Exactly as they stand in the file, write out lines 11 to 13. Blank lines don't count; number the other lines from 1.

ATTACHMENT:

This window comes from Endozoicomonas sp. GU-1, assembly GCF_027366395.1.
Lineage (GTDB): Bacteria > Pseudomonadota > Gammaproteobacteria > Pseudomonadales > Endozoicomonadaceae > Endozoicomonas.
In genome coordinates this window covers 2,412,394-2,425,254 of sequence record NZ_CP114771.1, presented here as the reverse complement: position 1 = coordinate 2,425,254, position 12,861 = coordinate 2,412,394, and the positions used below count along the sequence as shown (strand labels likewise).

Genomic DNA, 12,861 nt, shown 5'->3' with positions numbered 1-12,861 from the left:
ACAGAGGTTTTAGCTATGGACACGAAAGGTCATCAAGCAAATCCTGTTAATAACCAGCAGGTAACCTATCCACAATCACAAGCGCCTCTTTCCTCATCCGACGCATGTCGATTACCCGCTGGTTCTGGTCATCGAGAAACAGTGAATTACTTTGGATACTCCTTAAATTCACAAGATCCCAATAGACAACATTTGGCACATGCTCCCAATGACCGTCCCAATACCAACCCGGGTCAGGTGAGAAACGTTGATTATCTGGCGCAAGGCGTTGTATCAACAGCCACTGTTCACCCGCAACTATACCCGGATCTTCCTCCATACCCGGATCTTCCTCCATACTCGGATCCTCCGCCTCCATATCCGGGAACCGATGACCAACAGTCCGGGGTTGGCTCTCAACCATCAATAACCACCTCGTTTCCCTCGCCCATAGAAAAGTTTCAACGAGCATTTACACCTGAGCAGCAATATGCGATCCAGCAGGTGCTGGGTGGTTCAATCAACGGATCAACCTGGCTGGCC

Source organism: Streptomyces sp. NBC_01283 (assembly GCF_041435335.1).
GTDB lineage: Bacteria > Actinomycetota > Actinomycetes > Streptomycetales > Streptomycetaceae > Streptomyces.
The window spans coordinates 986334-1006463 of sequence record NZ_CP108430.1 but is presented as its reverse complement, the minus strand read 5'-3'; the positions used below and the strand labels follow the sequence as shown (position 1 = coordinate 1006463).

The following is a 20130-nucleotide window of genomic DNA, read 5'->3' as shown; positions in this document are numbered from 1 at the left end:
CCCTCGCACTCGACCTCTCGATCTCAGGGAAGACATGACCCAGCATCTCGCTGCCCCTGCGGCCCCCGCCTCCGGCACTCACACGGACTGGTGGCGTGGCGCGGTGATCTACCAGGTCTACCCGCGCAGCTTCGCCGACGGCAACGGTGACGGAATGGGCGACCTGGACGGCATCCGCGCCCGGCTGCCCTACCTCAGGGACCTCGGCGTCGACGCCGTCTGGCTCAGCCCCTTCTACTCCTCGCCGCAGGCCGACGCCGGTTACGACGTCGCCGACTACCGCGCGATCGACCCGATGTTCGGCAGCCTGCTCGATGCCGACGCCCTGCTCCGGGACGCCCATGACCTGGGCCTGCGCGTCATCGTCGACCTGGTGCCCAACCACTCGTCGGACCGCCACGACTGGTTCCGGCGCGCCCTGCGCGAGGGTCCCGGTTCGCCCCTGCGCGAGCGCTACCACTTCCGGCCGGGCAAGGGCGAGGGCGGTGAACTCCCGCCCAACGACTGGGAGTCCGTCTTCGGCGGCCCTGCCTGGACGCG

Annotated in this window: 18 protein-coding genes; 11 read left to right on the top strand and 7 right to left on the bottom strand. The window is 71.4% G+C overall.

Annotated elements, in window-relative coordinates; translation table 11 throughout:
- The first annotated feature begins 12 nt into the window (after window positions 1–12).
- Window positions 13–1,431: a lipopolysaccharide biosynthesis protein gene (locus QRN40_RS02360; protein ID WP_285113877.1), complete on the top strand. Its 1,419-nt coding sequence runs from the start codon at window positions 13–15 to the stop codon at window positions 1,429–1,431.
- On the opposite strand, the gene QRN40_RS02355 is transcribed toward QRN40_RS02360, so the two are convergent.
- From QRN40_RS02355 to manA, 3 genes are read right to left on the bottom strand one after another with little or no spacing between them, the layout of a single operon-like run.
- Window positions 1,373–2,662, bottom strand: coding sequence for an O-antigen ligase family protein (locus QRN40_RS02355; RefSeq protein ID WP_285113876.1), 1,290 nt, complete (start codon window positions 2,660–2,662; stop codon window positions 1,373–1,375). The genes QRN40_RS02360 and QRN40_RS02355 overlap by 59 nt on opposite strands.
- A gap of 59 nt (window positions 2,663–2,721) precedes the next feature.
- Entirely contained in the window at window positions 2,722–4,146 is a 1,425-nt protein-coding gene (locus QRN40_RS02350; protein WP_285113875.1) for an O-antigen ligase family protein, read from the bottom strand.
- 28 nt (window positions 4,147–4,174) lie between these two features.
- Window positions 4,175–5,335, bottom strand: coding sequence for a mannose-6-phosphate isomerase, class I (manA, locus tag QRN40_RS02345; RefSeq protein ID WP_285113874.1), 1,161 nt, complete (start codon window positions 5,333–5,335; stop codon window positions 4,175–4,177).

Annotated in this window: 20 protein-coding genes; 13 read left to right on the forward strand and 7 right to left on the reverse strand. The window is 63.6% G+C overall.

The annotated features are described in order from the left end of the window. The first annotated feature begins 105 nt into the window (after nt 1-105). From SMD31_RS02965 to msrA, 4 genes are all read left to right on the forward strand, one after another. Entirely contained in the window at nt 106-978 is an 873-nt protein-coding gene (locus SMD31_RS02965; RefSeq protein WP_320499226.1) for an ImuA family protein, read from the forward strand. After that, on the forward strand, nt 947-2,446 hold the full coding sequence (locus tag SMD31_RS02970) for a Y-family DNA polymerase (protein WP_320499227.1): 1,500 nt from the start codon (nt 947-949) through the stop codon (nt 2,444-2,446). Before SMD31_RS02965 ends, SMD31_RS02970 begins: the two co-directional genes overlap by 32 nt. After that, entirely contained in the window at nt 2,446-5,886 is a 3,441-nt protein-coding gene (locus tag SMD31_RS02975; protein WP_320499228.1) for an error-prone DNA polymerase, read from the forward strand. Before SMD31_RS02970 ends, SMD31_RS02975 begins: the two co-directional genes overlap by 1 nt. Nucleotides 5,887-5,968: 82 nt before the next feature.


Annotated in this window: 18 protein-coding genes; 11 read left to right on the top strand and 7 right to left on the bottom strand. The window is 71.4% G+C overall.

Annotated elements, in window-relative coordinates; translation table 11 throughout:
- The first annotated feature begins 12 nt into the window (after window positions 1–12).